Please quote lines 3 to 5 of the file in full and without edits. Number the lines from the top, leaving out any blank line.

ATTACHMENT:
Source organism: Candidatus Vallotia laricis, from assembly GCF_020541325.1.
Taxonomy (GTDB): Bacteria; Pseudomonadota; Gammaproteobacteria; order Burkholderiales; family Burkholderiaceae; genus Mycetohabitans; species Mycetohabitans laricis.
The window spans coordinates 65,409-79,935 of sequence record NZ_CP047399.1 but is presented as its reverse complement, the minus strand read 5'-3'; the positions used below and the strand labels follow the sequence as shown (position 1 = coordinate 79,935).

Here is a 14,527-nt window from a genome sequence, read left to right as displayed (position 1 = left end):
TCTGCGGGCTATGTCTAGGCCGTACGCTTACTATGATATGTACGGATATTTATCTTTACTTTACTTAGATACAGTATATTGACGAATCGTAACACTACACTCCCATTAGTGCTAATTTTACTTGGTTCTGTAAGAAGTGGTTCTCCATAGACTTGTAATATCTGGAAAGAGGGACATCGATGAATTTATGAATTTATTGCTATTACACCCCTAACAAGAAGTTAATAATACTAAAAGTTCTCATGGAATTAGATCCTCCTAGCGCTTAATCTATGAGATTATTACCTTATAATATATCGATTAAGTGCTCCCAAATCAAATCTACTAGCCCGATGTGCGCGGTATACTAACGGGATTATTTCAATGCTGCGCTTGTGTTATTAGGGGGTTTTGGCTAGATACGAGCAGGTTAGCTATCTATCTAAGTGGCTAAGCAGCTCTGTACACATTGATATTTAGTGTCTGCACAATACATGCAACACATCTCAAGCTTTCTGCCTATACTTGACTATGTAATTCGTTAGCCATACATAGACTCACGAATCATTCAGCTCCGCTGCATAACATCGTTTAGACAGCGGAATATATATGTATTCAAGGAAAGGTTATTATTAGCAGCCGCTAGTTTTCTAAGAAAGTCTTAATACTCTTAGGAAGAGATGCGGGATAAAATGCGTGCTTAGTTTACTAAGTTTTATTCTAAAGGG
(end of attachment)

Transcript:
The window spans coordinates 65,409-79,935 of sequence record NZ_CP047399.1 but is presented as its reverse complement, the minus strand read 5'-3'; the positions used below and the strand labels follow the sequence as shown (position 1 = coordinate 79,935).

Here is a 14,527-nt window from a genome sequence, read left to right as displayed (position 1 = left end):
TCTGCGGGCTATGTCTAGGCCGTACGCTTACTATGATATGTACGGATATTTATCTTTACTTTACTTAGATACAGTATATTGACGAATCGTAACACTACACTCCCATTAGTGCTAATTTTACTTGGTTCTGTAAGAAGTGGTTCTCCATAGACTTGTAATATCTGGAAAGAGGGACATCGATGAATTTATGAATTTATTGCTATTACACCCCTAACAAGAAGTTAATAATACTAAAAGTTCTCATGGAATTAGATCCTCCTAGCGCTTAATCTATGAGATTATTACCTTATAATATATCGATTAAGTGCTCCCAAATCAAATCTACTAGCCCGATGTGCGCGGTATACTAACGGGATTATTTCAATGCTGCGCTTGTGTTATTAGGGGGTTTTGGCTAGATACGAGCAGGTTAGCTATCTATCTAAGTGGCTAAGCAGCTCTGTACACATTGATATTTAGTGTCTGCACAATACATGCAACACATCTCAAGCTTTCTGCCTATACTTGACTATGTAATTCGTTAGCCATACATAGACTCACGAATCATTCAGCTCCGCTGCATAACATCGTTTAGACAGCGGAATATATATGTATTCAAGGAAAGGTTATTATTAGCAGCCGCTAGTTTTCTAAGAAAGTCTTAATACTCTTAGGAAGAGATGCGGGATAAAATGCGTGCTTAGTTTACTAAGTTTTATTCTAAAGGG